Nate: Television's a wonderfully powerful thing. It depends on what's important and what people are paying attention to and expending effort on. If a person is so fortunate as to find something on TV that feeds an inherent interest of theirs in such a way that they want to pursue it--maybe it's watching "Law and Order" and wanting to become a lawyer, forensic scientist, or something--I don't know that that's necessarily going to happen -- watching "Scrubs" makes you want to become a doctor -- maybe it does.
As long as that doesn't become consuming in a way that you're only worried about the TV show and watching it happen on TV. If there's a way where TV can inspire you to take that and go beyond, I think that's the really important part. That's what Design Squad is trying to do. They have outreach and projects you can do on the Internet. I think that's a pretty important aspect of it. It's awesome if you can find something on TV -- I don't know -- The History Channel, you discover that you're really interested in the Civil War and you become a scholar about it later on -- that's awesome, that's wonderful, and opportunities like that should continue to grow and become available. As long as the TV as a tool doesn't become the focus, it's the beginning, then it's great. If not, then it's a detriment and you'd probably do better without it.
Paul: Let me ask you this, do people still ask you what you want to be when you grow up? Have you answered that question for yourself yet?
Nate: No. Hardly. My parents used to be really diligent about my sisters and I completing these little booklets every year--these little schoolbooks, you put your school picture in it and say who your friends are and what you want to be when you grow up. I used to write "everything". Every cool profession or profession I thought was cool that I had ever heard of, I would write down. I wanted to be a chemist, a lawyer, a cryptographer -- I hardly knew what that meant. I knew that they made codes -- that I thought was really cool. I'm not sure I ever said "mechanical engineer," "electrician." I went all over the place.
I want to build cool stuff that helps people, basically, whatever I do. If I'm not doing that I want to be inspiring other people to do it because I find it so exciting. It's just great. There's so much you can do.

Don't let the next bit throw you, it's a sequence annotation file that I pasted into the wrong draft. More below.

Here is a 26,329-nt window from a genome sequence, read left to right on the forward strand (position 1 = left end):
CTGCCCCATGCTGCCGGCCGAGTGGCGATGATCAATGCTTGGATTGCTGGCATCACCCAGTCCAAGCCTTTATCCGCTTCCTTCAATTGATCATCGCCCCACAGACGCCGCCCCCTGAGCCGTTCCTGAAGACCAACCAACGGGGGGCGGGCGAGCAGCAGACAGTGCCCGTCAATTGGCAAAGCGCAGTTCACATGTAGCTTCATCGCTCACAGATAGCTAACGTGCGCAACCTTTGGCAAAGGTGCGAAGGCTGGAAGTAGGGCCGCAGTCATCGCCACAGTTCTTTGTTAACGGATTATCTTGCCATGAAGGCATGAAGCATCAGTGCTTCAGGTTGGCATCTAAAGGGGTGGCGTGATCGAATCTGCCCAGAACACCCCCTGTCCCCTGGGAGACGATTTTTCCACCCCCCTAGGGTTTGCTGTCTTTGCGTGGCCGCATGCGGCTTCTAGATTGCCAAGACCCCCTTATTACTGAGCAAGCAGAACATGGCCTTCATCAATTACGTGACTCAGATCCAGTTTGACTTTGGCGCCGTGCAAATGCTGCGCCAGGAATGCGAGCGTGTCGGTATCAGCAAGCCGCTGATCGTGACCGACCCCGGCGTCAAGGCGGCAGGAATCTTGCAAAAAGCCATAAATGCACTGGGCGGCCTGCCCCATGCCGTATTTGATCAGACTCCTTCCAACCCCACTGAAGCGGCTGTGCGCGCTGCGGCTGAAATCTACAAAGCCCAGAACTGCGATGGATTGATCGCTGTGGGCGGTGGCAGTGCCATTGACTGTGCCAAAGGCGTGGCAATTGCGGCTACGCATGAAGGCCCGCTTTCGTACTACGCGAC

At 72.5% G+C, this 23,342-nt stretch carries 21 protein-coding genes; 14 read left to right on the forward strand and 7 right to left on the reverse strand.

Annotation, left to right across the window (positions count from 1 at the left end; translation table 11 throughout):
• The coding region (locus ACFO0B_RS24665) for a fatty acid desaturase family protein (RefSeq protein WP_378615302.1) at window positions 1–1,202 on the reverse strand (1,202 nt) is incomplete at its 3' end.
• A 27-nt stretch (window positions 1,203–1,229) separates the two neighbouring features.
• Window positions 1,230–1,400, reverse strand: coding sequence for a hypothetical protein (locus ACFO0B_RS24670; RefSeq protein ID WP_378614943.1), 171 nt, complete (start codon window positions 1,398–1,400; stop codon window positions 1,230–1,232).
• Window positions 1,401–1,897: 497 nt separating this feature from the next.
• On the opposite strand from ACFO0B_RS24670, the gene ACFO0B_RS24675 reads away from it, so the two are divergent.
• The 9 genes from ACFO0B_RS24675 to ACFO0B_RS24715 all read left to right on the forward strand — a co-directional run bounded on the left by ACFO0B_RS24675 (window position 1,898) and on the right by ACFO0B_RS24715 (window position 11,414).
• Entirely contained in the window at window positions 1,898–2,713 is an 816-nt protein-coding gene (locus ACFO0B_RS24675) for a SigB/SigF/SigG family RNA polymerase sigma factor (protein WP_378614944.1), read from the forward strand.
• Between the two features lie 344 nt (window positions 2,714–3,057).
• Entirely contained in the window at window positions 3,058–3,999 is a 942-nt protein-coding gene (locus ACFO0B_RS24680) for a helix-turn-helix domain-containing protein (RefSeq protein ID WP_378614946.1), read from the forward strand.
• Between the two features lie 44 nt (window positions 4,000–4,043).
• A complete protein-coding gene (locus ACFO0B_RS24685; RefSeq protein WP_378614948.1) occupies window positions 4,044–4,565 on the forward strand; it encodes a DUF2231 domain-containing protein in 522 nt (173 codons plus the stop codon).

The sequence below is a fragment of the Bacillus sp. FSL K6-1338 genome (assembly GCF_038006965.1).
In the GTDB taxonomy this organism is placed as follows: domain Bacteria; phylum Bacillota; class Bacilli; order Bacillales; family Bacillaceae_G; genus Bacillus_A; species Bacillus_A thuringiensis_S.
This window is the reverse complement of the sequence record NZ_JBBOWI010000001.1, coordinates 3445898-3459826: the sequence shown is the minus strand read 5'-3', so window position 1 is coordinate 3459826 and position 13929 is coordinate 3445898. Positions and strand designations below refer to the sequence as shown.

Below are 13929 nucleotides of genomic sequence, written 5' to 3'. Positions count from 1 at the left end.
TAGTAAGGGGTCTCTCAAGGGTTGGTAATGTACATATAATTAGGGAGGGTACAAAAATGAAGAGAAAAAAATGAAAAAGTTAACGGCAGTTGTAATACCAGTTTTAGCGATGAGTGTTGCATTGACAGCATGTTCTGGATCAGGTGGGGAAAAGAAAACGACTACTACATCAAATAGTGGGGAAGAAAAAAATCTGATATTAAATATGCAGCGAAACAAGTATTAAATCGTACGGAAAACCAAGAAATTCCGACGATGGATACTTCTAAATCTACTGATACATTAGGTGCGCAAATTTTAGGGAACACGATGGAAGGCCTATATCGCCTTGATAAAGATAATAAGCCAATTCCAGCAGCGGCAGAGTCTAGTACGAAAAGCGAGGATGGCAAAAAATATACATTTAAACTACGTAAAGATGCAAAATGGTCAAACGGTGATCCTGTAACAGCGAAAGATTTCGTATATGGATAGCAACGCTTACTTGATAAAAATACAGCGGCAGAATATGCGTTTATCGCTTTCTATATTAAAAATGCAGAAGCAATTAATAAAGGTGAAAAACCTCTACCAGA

Paul: You've got your hands in both worlds right now...
Paul:...which has got to be really great.
Nate: Yeah. I feel very fortunate to be in the position I am. I want to make the best of it, the best use of it that I can.
Paul: So 20 years from now you, hopefully, see yourself doing the same thing?
Paul: Whatever it may be, the same thing?
Nate: Yep, exactly.
Paul: Good for you.
Nate: Whatever it is. Build cool stuff, inspire people.
Paul: Hopefully we can also sit down again and talk about it then. In another long-term Smithsonian tracking of your career.
Nate: That sounds good. I'll look forward to it.
Paul: Wonderful, Nate, thank you for joining us.
Nate: Thank You.
Paul: A little insight from inventor and engineer Nate Ball, who no doubt is proving to be one of those great minds, and I should add great personalities, of the 21st century. The show he co-hosts is called Design Squad. You can learn more about that on the PBS website.
On our next podcast we're going to feature Nate's co-host, who is similarly inspiring. Her name is Deanne Bell, and we're going to tackle the issues about getting girls interested, involved, and active in engineering, and find out what it might take to get more girls to follow careers in the field.
Thanks for listening to "Prototype Online: Inventive Voices," brought to you from The Smithsonian's Lemelson Center for the Study of Invention and Innovation at the National Museum of American History. I'm Paul Rosenthal.
We're anxious to hear your thoughts about this program, or any others from the Lemelson Center. Send us an email. The address is firstname.lastname@example.org. Learn more about us on the web at invention.smithsonian.org.
We'll be back again soon with more insight into the great inventors and innovators of the 20th and 21st centuries.